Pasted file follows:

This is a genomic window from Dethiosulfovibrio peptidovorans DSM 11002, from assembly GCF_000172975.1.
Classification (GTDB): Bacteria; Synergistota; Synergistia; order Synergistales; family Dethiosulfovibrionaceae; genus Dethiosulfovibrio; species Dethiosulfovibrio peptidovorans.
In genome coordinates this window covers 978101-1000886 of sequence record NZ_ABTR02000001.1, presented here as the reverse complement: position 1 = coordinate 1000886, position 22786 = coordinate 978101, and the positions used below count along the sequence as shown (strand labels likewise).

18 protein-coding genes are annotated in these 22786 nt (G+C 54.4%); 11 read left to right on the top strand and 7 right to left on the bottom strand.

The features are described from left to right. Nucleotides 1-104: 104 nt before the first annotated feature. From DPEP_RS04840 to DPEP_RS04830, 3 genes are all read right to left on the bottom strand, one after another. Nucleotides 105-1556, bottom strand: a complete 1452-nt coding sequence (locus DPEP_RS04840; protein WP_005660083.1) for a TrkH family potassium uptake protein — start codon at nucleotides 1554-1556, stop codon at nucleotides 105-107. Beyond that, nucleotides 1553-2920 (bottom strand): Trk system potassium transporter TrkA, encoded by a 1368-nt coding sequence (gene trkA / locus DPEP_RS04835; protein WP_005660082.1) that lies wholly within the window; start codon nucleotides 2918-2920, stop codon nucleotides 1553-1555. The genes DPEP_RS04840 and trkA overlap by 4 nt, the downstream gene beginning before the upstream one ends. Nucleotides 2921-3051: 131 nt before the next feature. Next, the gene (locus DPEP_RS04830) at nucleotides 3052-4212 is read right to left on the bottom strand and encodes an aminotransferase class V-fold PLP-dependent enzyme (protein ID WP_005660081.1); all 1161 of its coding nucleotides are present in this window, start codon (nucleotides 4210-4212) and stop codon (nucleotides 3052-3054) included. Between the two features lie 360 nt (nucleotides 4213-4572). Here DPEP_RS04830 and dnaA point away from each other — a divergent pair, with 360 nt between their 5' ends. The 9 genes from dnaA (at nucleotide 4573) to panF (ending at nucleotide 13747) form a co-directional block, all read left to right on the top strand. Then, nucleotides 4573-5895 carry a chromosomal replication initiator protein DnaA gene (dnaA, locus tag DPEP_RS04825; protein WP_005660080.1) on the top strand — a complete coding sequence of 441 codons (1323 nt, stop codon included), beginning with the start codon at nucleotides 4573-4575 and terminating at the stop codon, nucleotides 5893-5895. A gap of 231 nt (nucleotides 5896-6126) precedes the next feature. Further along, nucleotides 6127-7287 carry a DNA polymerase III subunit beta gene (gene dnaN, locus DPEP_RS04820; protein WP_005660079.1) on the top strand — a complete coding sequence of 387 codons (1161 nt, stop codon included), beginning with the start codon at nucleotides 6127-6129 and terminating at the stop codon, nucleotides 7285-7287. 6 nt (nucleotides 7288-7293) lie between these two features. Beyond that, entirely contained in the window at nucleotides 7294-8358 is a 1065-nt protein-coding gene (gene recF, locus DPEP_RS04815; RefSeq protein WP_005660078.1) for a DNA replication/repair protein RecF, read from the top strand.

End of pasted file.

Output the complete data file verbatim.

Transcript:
This is a genomic window from Dethiosulfovibrio peptidovorans DSM 11002, from assembly GCF_000172975.1.
Classification (GTDB): Bacteria; Synergistota; Synergistia; order Synergistales; family Dethiosulfovibrionaceae; genus Dethiosulfovibrio; species Dethiosulfovibrio peptidovorans.
In genome coordinates this window covers 978101-1000886 of sequence record NZ_ABTR02000001.1, presented here as the reverse complement: position 1 = coordinate 1000886, position 22786 = coordinate 978101, and the positions used below count along the sequence as shown (strand labels likewise).

18 protein-coding genes are annotated in these 22786 nt (G+C 54.4%); 11 read left to right on the top strand and 7 right to left on the bottom strand.

The features are described from left to right. Nucleotides 1-104: 104 nt before the first annotated feature. From DPEP_RS04840 to DPEP_RS04830, 3 genes are all read right to left on the bottom strand, one after another. Nucleotides 105-1556, bottom strand: a complete 1452-nt coding sequence (locus DPEP_RS04840; protein WP_005660083.1) for a TrkH family potassium uptake protein — start codon at nucleotides 1554-1556, stop codon at nucleotides 105-107. Beyond that, nucleotides 1553-2920 (bottom strand): Trk system potassium transporter TrkA, encoded by a 1368-nt coding sequence (gene trkA / locus DPEP_RS04835; protein WP_005660082.1) that lies wholly within the window; start codon nucleotides 2918-2920, stop codon nucleotides 1553-1555. The genes DPEP_RS04840 and trkA overlap by 4 nt, the downstream gene beginning before the upstream one ends. Nucleotides 2921-3051: 131 nt before the next feature. Next, the gene (locus DPEP_RS04830) at nucleotides 3052-4212 is read right to left on the bottom strand and encodes an aminotransferase class V-fold PLP-dependent enzyme (protein ID WP_005660081.1); all 1161 of its coding nucleotides are present in this window, start codon (nucleotides 4210-4212) and stop codon (nucleotides 3052-3054) included. Between the two features lie 360 nt (nucleotides 4213-4572). Here DPEP_RS04830 and dnaA point away from each other — a divergent pair, with 360 nt between their 5' ends. The 9 genes from dnaA (at nucleotide 4573) to panF (ending at nucleotide 13747) form a co-directional block, all read left to right on the top strand. Then, nucleotides 4573-5895 carry a chromosomal replication initiator protein DnaA gene (dnaA, locus tag DPEP_RS04825; protein WP_005660080.1) on the top strand — a complete coding sequence of 441 codons (1323 nt, stop codon included), beginning with the start codon at nucleotides 4573-4575 and terminating at the stop codon, nucleotides 5893-5895. A gap of 231 nt (nucleotides 5896-6126) precedes the next feature. Further along, nucleotides 6127-7287 carry a DNA polymerase III subunit beta gene (gene dnaN, locus DPEP_RS04820; protein WP_005660079.1) on the top strand — a complete coding sequence of 387 codons (1161 nt, stop codon included), beginning with the start codon at nucleotides 6127-6129 and terminating at the stop codon, nucleotides 7285-7287. 6 nt (nucleotides 7288-7293) lie between these two features. Beyond that, entirely contained in the window at nucleotides 7294-8358 is a 1065-nt protein-coding gene (gene recF, locus DPEP_RS04815; RefSeq protein WP_005660078.1) for a DNA replication/repair protein RecF, read from the top strand.